The line is looong for those desiring to be leaders, but few people today want to be servants. Whenever there is any type of leadership training, people come in droves. People everywhere desire to be better leaders.
Leaders are highly valued and respected in society. They are often those who are the most influential in society – those who can easily enlist the aid of people to accomplish a task.
Servants, on the other hand, are often considered to be the less desirables in society. They are the least influential and the least respected. No one wants to be a servant … as this class is looked upon with disdain and contempt.
While leaders walk with their heads held high, servants often exhibit a disposition of humility — they carry themselves in a manner as to not be seen or heard.
Servants fear that drawing attention to themselves could potentially lead to a volley of verbal and/or physical abuse by those whom they serve. So, why would anyone want to be a servant?
25 But Jesus called them to Himself and said, “You know that the rulers of the Gentiles lord it over them, and their great men exercise authority over them. 26 It is not this way among you, but whoever wishes to become great among you shall be your servant, 27 and whoever wishes to be first among you shall be your slave; 28 just as the Son of Man did not come to be served, but to serve, and to give His life a ransom for many.” (Matthew 20:25-28)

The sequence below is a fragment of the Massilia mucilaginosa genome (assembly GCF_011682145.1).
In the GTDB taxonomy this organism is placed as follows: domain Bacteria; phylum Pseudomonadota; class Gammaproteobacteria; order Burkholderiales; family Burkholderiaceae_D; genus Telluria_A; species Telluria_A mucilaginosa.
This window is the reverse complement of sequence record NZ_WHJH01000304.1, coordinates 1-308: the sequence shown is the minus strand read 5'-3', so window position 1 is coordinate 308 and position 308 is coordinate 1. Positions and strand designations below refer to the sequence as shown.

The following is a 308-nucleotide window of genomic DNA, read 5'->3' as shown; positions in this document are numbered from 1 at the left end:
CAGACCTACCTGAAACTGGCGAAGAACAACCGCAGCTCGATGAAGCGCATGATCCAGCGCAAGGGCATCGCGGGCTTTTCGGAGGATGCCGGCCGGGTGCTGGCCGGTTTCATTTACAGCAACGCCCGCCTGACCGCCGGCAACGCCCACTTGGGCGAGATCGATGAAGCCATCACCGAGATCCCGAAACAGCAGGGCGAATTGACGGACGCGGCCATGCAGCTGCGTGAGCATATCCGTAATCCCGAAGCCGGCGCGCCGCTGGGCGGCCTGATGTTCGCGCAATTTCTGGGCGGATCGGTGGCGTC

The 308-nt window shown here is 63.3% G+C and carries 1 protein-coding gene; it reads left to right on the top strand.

As great a man as Moses was, God often referred to him as, “my servant Moses.”
God granted Moses unprecedented access into His glory.
God chose Moses as the conduit by which to deliver Israel out of Egypt.
God spoke to Moses face-to-face, as one speaks to a friend.
At Moses’ request, God showed Moses His glory. All of this, and yet Moses remained humble.
In fact, Moses was more humble than any man on the entire earth (Numbers 12:3). If any man deserved to walk around with his chest puffed out, Moses did. And yet he remained humble. Humility carries great weight with God.
I would much rather please God, than man. Jesus said, “I must be about my Father’s business.” People expected Jesus (the Messiah) to come to earth with great pomp and circumstance. Instead, He humbled Himself, and came to earth as a servant-of-all in order to win the lost for God. Jesus was not ashamed to stand in the servant’s line. Neither was Moses.
God is calling us to be followers of Jesus Christ. He’s calling on us to humble ourselves, and become servants in order to finish Jesus’ work on the earth — winning the lost for God.
We can’t do this with our chests puffed out, looking down our noses on people we feel are beneath us. This is not God’s nature; nor should it be the character of those professing to be servants of God.
There’s still room in line for those desiring to be God’s servants. There’s no prestige or glory while here on earth, but if you can hold on and endure, your reward will be great in heaven.
The call has been made by God for servants. Anybody willing to answer the call?